Reference: Hao N, et al. (2007) A systems-biology analysis of feedback inhibition in the Sho1 osmotic-stress-response pathway. Curr Biol 17(8):659-67

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Abstract

BACKGROUND: A common property of signal transduction systems is that they rapidly lose their ability to respond to a given stimulus. For instance in yeast, the mitogen-activated protein (MAP) kinase Hog1 is activated and inactivated within minutes, even when the osmotic-stress stimulus is sustained. RESULTS: Here, we used a combination of experimental and computational analyses to investigate the dynamic behavior of Hog1 activation in vivo. Computational modeling suggested that a negative-feedback loop operates early in the pathway and leads to rapid attenuation of Hog1 signaling. Experimental analysis revealed that the membrane-bound osmosensor Sho1 is phosphorylated by Hog1 and that phosphorylation occurs on Ser-166. Moreover, Sho1 exists in a homo-oligomeric complex, and phosphorylation by Hog1 promotes a transition from the oligomeric to monomeric state. A phosphorylation-site mutation (Sho1(S166E)) diminishes the formation of Sho1-oligomers, dampens activation of the Hog1 kinase, and impairs growth in high-salt or sorbitol conditions. CONCLUSIONS: These findings reveal a novel phosphorylation-dependent feedback loop leading to diminished cellular responses to an osmotic-stress stimulus.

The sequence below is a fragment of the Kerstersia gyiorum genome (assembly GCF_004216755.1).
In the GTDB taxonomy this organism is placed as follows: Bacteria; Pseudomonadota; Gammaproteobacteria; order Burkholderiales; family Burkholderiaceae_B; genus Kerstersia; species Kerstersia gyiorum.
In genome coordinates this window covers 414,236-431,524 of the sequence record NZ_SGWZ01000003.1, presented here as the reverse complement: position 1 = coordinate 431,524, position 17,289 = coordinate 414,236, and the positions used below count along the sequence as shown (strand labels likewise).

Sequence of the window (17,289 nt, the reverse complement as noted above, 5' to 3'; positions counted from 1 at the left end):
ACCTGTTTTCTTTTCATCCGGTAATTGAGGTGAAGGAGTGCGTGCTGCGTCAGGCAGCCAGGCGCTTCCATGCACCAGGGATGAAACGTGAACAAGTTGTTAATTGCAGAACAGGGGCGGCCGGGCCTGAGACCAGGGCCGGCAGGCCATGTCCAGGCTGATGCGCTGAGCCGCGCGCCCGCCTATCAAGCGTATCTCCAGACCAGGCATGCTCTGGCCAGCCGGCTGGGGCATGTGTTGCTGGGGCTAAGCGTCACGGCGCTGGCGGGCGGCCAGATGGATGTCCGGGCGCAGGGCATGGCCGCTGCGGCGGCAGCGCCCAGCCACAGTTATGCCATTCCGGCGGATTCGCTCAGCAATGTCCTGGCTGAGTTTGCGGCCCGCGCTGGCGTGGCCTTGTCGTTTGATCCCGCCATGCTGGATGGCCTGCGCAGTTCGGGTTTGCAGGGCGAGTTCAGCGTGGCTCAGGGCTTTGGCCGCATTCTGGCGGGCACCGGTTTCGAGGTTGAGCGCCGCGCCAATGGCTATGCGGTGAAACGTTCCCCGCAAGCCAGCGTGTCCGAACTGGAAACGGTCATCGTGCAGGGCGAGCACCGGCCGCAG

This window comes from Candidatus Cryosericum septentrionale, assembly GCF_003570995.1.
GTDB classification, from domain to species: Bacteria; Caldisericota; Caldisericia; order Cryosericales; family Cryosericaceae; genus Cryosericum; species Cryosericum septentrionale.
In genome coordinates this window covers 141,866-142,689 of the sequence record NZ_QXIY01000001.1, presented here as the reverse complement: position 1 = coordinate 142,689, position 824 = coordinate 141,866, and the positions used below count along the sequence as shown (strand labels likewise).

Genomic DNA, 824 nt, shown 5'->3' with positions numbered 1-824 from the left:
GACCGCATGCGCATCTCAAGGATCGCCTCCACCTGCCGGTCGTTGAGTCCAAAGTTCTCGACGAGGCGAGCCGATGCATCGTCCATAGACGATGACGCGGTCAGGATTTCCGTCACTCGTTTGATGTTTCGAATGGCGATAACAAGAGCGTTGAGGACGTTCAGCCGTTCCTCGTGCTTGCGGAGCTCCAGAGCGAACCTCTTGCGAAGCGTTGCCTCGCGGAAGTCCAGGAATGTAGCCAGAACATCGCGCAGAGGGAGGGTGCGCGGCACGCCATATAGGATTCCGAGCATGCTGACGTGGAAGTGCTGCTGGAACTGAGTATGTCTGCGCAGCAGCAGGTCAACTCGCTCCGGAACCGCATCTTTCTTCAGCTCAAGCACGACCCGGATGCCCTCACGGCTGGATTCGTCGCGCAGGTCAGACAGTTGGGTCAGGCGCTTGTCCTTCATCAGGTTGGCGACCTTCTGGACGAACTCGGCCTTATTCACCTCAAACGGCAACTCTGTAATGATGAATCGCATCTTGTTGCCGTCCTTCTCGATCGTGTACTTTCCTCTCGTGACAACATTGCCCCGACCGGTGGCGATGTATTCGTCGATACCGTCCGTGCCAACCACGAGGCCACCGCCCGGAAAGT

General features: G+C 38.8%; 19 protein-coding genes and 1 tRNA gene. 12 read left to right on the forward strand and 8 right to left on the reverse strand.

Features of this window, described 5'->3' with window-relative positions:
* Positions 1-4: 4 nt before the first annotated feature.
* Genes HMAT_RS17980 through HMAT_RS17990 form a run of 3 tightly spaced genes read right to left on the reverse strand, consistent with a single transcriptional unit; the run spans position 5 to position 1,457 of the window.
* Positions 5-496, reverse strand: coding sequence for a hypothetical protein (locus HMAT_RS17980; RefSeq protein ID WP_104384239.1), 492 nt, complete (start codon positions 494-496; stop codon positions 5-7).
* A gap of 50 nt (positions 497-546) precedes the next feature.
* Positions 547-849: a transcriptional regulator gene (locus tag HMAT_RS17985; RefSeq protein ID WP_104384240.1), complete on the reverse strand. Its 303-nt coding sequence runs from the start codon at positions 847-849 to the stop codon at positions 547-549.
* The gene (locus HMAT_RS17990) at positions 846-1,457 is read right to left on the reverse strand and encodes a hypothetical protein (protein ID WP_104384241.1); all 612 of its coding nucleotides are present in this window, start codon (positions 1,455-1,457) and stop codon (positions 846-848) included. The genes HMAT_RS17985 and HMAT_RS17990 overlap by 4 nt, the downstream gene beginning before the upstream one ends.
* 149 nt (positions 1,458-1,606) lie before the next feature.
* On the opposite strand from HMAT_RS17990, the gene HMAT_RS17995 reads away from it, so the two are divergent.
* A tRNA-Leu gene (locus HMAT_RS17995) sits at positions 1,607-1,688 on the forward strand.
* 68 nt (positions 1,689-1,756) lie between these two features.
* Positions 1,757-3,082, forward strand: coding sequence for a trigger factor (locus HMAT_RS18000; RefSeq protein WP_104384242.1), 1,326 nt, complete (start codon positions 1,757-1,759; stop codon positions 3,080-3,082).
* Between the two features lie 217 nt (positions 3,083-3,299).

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Journal Article
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Hao N, Behar M, Parnell SC, Torres MP, Borchers CH, Elston TC, Dohlman HG
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